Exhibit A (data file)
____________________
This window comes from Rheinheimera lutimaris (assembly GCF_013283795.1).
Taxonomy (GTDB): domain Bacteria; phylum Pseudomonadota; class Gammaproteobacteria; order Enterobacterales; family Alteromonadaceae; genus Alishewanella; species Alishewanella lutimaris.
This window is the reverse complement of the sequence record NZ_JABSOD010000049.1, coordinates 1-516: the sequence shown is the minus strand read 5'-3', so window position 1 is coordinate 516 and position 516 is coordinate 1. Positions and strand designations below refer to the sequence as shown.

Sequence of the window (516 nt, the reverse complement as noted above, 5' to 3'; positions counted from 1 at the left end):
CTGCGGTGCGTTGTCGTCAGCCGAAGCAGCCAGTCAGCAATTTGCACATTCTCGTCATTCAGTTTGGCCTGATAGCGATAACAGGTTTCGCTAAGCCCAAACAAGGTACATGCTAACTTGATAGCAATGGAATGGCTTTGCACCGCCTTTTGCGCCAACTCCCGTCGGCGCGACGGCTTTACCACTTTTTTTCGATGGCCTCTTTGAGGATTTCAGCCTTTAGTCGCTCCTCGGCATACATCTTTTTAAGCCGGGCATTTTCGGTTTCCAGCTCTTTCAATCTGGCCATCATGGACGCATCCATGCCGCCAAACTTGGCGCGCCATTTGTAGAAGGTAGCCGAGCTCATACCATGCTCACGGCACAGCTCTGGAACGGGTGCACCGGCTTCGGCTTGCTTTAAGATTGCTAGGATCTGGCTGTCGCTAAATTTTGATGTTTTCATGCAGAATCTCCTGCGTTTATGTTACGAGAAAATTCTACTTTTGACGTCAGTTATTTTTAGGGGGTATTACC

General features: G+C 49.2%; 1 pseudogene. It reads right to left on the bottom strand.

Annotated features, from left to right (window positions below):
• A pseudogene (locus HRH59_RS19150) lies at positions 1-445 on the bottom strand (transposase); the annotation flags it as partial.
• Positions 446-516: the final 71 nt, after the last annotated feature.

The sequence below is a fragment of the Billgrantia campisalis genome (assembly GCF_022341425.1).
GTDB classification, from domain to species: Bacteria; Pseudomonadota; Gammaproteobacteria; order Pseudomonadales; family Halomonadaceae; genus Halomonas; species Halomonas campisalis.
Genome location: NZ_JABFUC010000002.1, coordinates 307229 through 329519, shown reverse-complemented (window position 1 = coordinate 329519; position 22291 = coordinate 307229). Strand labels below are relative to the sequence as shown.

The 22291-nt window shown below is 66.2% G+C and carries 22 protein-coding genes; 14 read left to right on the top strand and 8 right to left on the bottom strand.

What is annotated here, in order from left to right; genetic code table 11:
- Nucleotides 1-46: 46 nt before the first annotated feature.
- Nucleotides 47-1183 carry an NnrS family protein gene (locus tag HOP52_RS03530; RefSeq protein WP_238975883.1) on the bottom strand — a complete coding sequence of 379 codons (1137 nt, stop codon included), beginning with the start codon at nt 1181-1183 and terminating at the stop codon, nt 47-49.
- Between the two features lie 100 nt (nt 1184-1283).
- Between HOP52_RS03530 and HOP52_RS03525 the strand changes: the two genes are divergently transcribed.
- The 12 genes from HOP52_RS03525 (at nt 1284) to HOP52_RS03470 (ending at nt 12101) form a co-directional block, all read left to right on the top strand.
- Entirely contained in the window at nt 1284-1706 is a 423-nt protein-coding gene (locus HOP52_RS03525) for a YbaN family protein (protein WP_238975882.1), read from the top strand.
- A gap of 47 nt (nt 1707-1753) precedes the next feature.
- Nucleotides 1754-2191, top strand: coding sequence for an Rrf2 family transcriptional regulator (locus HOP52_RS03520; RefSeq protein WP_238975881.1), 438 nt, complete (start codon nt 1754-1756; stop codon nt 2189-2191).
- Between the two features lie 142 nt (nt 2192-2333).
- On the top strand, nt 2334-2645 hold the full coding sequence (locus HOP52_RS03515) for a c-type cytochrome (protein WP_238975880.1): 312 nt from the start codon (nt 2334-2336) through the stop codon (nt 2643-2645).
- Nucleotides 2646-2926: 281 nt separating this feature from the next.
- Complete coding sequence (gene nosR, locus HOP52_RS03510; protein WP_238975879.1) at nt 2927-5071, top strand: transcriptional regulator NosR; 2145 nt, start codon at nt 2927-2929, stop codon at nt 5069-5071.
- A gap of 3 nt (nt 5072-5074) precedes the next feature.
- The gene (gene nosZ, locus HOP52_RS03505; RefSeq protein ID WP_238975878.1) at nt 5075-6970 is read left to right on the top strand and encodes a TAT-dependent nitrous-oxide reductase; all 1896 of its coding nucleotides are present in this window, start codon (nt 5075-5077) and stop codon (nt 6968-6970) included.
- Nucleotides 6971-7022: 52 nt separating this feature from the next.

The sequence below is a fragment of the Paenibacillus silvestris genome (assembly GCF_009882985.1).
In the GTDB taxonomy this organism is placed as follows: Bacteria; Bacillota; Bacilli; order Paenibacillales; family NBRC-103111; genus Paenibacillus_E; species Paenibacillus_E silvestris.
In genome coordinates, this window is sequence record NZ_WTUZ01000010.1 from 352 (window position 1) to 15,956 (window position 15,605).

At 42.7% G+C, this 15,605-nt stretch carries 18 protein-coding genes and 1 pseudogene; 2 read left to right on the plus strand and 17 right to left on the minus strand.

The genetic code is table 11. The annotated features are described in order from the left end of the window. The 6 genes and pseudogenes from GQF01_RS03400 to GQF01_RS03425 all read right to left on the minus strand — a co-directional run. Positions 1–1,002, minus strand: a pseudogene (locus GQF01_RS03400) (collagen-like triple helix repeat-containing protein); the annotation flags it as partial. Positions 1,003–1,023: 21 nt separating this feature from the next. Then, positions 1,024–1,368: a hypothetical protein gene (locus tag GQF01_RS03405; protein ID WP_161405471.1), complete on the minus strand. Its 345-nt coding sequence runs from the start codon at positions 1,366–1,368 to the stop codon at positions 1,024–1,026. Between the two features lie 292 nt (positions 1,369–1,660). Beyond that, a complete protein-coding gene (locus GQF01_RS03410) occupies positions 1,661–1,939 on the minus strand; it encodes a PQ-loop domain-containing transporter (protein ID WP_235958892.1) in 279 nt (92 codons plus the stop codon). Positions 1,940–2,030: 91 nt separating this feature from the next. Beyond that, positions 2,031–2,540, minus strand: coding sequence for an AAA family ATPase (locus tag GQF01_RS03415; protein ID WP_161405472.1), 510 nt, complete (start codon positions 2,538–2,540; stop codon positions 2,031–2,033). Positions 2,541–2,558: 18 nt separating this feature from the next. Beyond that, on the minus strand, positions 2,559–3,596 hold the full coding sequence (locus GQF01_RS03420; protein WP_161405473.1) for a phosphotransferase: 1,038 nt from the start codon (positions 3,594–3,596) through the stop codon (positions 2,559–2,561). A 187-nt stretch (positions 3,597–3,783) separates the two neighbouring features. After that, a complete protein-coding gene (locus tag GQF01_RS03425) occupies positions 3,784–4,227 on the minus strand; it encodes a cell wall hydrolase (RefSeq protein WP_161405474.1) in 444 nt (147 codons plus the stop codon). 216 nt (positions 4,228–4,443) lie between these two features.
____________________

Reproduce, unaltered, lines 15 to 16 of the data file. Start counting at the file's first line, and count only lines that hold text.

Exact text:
- Nucleotides 1-46: 46 nt before the first annotated feature.
- Nucleotides 47-1183 carry an NnrS family protein gene (locus tag HOP52_RS03530; RefSeq protein WP_238975883.1) on the bottom strand — a complete coding sequence of 379 codons (1137 nt, stop codon included), beginning with the start codon at nt 1181-1183 and terminating at the stop codon, nt 47-49.